Miguel Coquis, a Peruvian psychoanalyst who lives in Paris, took the images of his father one afternoon last year, on a rare return visit to Lima. "My father, who is in his eighties, is a very strong, emotional man, very fixed in his attitudes. I found him in bed, apparently sick, a kind of emotional sickness perhaps brought on by my return. I asked him, `What's wrong?' and he replied, `I think I'm going to die - it's finished.'"
Miguel, a keen photographer, and ever eager to practise his hobby, responded, "Well, if that's so, let's do something important together. What about trying to say goodbye to this man who's going to die?"
His father rose to the challenge, temporarily abandoning his deathbed as Miguel gently guided him into the scenario. First, Luis Alberto posed on the bed as the self who is about to die; next as a self to sit beside the dying self, to offer comfort. Then Miguel suggested he pose as his working self, a well-dressed man wearing a tie. "Good idea," agreed Luis Alberto.
This was followed by a doctor self (dressed in white), to stand by the bed and give medical assistance, and a religious self, Bible in hand and crucifix at the ready. Then there is the onlooking self, a witness to the life story. And naturally, given the cultural traditions of South America, there is also a satanic self emerging with a howl from under the bed to try to steal the soul of the dying self before it departs. "We had a little trouble here," confides Miguel. "My father is old and I had to stuff him under the bed."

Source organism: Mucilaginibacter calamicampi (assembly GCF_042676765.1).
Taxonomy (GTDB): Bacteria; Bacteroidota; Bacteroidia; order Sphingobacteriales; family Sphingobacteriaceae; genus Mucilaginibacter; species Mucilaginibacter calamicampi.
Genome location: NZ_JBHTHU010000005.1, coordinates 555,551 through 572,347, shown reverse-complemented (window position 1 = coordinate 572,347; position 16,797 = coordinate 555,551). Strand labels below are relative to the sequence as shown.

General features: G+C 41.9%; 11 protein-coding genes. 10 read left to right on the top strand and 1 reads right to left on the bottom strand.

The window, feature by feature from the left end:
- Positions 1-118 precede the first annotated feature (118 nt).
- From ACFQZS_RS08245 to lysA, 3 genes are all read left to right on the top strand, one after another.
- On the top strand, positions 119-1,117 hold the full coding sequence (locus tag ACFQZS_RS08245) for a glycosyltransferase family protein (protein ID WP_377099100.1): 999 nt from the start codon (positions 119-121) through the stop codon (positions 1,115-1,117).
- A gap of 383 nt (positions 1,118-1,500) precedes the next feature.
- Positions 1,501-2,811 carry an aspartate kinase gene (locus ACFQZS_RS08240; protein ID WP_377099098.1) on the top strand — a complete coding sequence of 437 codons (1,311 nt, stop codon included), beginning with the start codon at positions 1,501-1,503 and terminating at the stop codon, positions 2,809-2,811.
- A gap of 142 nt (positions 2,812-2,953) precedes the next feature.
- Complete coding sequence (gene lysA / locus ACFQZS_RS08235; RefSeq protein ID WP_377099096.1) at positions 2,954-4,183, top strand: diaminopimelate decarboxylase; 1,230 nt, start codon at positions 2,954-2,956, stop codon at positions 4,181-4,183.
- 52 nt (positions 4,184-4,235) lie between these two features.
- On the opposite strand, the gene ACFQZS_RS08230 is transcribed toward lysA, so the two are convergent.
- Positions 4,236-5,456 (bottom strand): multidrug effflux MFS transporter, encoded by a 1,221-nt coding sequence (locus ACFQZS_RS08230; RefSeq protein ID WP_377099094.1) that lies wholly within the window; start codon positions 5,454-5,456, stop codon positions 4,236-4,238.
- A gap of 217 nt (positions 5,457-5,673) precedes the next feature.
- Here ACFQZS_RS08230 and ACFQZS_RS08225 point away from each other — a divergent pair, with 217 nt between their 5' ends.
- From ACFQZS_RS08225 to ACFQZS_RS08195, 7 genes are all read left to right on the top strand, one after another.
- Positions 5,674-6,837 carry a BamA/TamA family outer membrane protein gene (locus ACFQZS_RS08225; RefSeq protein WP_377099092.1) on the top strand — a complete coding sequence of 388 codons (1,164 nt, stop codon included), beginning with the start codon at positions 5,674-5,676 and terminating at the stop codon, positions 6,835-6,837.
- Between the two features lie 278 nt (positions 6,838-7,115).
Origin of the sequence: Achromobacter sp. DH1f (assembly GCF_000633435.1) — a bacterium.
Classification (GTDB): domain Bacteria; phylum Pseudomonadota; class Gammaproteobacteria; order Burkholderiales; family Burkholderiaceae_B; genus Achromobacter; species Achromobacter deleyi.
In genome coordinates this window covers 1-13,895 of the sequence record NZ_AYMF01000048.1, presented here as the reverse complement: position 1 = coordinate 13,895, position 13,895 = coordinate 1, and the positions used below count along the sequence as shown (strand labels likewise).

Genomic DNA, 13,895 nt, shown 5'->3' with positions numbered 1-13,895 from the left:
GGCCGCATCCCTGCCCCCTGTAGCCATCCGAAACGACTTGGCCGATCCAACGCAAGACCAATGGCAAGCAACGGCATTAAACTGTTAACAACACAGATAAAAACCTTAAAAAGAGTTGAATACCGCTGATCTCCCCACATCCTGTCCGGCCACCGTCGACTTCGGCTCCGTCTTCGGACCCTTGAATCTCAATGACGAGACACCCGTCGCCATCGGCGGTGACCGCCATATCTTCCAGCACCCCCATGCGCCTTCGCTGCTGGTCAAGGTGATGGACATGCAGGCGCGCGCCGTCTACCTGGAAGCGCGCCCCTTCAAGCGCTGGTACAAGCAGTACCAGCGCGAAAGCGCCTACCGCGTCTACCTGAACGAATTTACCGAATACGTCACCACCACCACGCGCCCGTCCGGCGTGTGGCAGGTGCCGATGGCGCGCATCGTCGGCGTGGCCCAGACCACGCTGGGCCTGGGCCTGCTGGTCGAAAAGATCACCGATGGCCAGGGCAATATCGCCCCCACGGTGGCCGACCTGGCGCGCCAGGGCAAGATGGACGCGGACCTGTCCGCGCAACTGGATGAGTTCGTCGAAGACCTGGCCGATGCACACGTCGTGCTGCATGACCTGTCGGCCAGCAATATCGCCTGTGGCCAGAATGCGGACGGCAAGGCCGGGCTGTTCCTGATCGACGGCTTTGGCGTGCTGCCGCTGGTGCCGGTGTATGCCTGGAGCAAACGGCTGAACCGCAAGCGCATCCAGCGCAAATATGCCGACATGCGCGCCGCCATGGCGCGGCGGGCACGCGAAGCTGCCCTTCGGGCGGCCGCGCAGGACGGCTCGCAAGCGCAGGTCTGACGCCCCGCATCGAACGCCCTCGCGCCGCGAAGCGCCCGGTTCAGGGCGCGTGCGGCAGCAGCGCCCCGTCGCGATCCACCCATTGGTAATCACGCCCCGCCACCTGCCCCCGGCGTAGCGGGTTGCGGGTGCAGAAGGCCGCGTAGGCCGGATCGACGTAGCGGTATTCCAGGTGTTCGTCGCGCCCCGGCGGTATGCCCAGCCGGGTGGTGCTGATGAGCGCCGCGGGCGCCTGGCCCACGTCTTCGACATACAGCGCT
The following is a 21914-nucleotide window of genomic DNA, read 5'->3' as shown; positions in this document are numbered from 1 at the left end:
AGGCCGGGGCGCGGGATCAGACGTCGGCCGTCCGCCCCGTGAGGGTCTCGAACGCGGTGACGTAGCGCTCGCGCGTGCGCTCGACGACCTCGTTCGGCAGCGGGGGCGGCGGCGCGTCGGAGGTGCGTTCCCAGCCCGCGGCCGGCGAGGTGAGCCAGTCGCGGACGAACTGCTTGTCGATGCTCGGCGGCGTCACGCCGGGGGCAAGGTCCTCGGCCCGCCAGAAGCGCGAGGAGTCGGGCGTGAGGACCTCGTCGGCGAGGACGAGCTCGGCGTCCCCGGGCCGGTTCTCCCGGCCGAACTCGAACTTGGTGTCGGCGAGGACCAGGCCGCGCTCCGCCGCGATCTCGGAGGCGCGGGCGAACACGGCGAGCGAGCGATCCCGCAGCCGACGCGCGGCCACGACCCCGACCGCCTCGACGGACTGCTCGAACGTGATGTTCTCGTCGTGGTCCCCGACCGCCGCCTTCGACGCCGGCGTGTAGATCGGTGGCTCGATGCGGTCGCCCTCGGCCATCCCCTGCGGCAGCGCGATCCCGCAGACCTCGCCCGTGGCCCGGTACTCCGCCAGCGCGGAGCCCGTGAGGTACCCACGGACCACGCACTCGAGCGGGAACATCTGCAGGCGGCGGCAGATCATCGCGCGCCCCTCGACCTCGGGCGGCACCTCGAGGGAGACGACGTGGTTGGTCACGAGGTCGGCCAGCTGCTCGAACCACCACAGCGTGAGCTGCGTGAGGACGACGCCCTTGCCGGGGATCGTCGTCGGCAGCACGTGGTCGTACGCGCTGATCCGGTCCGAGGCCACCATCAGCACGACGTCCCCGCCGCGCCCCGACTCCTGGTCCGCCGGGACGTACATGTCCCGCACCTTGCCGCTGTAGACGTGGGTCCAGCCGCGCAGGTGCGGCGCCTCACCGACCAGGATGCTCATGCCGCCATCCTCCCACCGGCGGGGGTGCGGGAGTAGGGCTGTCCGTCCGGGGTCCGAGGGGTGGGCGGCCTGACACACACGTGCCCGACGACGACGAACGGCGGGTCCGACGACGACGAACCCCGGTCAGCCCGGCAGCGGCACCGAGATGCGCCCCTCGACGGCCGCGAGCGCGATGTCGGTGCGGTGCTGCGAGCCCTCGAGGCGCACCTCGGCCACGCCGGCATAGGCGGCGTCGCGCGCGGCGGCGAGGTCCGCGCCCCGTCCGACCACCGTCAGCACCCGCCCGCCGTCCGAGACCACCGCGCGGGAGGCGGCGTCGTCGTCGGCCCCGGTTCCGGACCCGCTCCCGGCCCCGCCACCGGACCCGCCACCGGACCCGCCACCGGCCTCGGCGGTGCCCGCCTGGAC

He noticed that his father seemed to leave his sickness behind as he entered into the spirit of the occasion and took over the storytelling. "This was not therapy," Miguel insists. "All I do is to try to give the photographic approach a dreamlike quality, to let things unfold as if in a dream. But it was my father who was constructing that dream, not me."
Luis Alberto made an excellent recovery and is still going strong.
Miguel Coquis' work will be in PHotoEspana 99 in Madrid from 16 June until 18 July. For further information, call 0034 91 360 1320 or e-mail firstname.lastname@example.orgReuse content